The barn was 80 feet by 40 feet with dirt ramps on either end leading to the main floor. Within the stone foundation was a dirt-floored pig cellar which opened to the rear of the barn. The main floor had six bays with an open area in the center for the hay racks. Large timbers supported a hay loft on either side and a higher one over the center.

The floor of the barn was supported by large trunks of white pine, which extended from one stone foundation across to the opposite side. These trunks still had the bark on and were in good condition, considering their age. They were taken to the old Barrett's Mill on Barrett's Mill Road, where they were sawed into lumber which was used as sheathing in the hall. The cross beams were spliced in the center with old beams and supported from the roof with iron rods, giving a spacious unobstructed floor area.

Building Improvements

Shortly after construction, the Concord Massachusetts Girl Scouts, Inc. borrowed money to install a cement floor in the basement for more troop meetings. At a later date, the basement was partitioned off into four separate rooms with storage closets for the several troops. Various pieces of furniture have been donated through the years.

In about 1970, a fifth basement room with storage space at one end and another exit door to the rear was excavated under the stage. When the BARN Co-operative Nursery School formed in 1970, it installed a side playground and remodeled basement rooms for its own use.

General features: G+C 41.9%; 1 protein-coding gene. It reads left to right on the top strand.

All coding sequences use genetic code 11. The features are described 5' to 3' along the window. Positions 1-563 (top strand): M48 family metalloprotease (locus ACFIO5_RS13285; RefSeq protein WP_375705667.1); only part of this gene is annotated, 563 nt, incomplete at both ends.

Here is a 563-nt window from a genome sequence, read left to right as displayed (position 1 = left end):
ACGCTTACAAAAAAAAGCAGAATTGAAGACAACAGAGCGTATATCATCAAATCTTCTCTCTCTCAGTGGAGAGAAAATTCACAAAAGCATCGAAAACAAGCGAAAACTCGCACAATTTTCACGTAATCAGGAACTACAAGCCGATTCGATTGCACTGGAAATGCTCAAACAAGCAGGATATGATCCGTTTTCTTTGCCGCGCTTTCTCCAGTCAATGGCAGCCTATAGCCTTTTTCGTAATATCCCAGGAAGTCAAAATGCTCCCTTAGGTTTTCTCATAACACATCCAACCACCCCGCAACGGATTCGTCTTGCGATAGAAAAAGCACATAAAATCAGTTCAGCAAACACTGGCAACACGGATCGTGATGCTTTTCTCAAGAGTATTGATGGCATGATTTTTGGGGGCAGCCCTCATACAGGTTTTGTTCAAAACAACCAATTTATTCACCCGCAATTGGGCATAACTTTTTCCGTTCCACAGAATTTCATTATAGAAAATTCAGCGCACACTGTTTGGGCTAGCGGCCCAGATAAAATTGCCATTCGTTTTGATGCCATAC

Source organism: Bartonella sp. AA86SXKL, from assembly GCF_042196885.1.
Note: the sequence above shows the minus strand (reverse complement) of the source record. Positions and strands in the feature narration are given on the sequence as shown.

In 1995 a wheelchair ramp and associated landscaping were added and the upstairs coatroom was converted to a wheelchair-accessible bathroom, using funds from Community Chest and generous community donations.

In 1998 a fire sprinkler system was installed, thanks to generous donations by Concord-Carlisle Community Chest, an anonymous donor and widespread community support.

Reorganization

When the Girl Scouts Patriot's Trail Council was formed in the mid-1970's, the Scout House (owned by "The Concord Massachusetts Girl Scouts, Inc.") was reorganized into the Concord Girl Scout House to identify it as a community resource rather than a Girl Scouts of the United States of America property.

On June 14, 1988 the Concord Girl Scout House changed its name to the Concord Scout House, Inc. and revised its Constitution and By-laws to include Boy Scouts and other community events. Its purpose is "to foster and assist the Scout movement, to provide a facility for wholesome recreational activities for youth and adults in the community...."

Interesting Trivia and Fun Facts

Architectural Features

All the beams in the framework were hand-hewn and pegged together. The beams and pegs can still be seen in the walls of the dance hall.

The long granite threshold in the doorway of the old barn was used in facing the fireplace that was added to the main hall.

A beautiful view of Concord was seen from the cupola, so Bill Kussin designed a "birdcage" platform in the rafters with a ladder to the top. The original weathervane horse was mended and gilded and still runs against the wind on top of the Scout House.

Mr. Wells, the construction contractor, presented a tall flagpole set in a granite mill stone in front of the building. When the bottom rusted, the pole was attached to the building over the entrance.

Over the fireplace hangs a gift of Mr. George Albree: an electric clock and cast Girl Scout Trefoil encased in a large wooden plaque made from a fallen pine tree planted by Ralph Waldo Emerson. A duplicate clock and plaque was presented to the new Girl Scout Chalet in Adelboden, Switzerland. (The Girl Scout Chalet was given to the newly-formed World Association of Girl Guides and Girl Scouts (WAGGGS) in 1929 by Mrs. James J. Storrow of Boston.)